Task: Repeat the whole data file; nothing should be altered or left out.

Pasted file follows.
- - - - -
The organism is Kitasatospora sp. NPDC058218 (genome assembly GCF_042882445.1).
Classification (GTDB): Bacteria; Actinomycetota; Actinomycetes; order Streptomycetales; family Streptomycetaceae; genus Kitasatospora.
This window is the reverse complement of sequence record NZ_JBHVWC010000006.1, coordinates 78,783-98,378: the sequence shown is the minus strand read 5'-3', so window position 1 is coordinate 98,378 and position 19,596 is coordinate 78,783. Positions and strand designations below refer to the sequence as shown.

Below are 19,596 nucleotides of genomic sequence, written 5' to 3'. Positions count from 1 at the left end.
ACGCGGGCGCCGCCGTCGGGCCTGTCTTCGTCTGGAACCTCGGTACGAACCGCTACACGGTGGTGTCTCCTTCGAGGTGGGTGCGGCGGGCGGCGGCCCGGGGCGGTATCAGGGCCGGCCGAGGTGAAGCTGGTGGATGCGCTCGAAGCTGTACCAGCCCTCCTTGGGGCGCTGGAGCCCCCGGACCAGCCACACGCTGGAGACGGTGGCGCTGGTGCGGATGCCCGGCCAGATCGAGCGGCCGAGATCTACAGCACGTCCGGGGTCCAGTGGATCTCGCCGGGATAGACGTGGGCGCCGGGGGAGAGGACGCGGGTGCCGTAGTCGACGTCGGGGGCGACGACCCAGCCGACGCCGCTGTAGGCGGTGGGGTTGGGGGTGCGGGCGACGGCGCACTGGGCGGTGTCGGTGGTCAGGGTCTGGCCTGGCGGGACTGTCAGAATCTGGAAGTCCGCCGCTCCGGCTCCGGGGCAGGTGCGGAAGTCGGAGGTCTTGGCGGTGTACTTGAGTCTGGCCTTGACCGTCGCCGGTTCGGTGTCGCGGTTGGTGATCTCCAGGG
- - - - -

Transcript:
The organism is Kitasatospora sp. NPDC058218 (genome assembly GCF_042882445.1).
Classification (GTDB): Bacteria; Actinomycetota; Actinomycetes; order Streptomycetales; family Streptomycetaceae; genus Kitasatospora.
This window is the reverse complement of sequence record NZ_JBHVWC010000006.1, coordinates 78,783-98,378: the sequence shown is the minus strand read 5'-3', so window position 1 is coordinate 98,378 and position 19,596 is coordinate 78,783. Positions and strand designations below refer to the sequence as shown.

Below are 19,596 nucleotides of genomic sequence, written 5' to 3'. Positions count from 1 at the left end.
ACGCGGGCGCCGCCGTCGGGCCTGTCTTCGTCTGGAACCTCGGTACGAACCGCTACACGGTGGTGTCTCCTTCGAGGTGGGTGCGGCGGGCGGCGGCCCGGGGCGGTATCAGGGCCGGCCGAGGTGAAGCTGGTGGATGCGCTCGAAGCTGTACCAGCCCTCCTTGGGGCGCTGGAGCCCCCGGACCAGCCACACGCTGGAGACGGTGGCGCTGGTGCGGATGCCCGGCCAGATCGAGCGGCCGAGATCTACAGCACGTCCGGGGTCCAGTGGATCTCGCCGGGATAGACGTGGGCGCCGGGGGAGAGGACGCGGGTGCCGTAGTCGACGTCGGGGGCGACGACCCAGCCGACGCCGCTGTAGGCGGTGGGGTTGGGGGTGCGGGCGACGGCGCACTGGGCGGTGTCGGTGGTCAGGGTCTGGCCTGGCGGGACTGTCAGAATCTGGAAGTCCGCCGCTCCGGCTCCGGGGCAGGTGCGGAAGTCGGAGGTCTTGGCGGTGTACTTGAGTCTGGCCTTGACCGTCGCCGGTTCGGTGTCGCGGTTGGTGATCTCCAGGG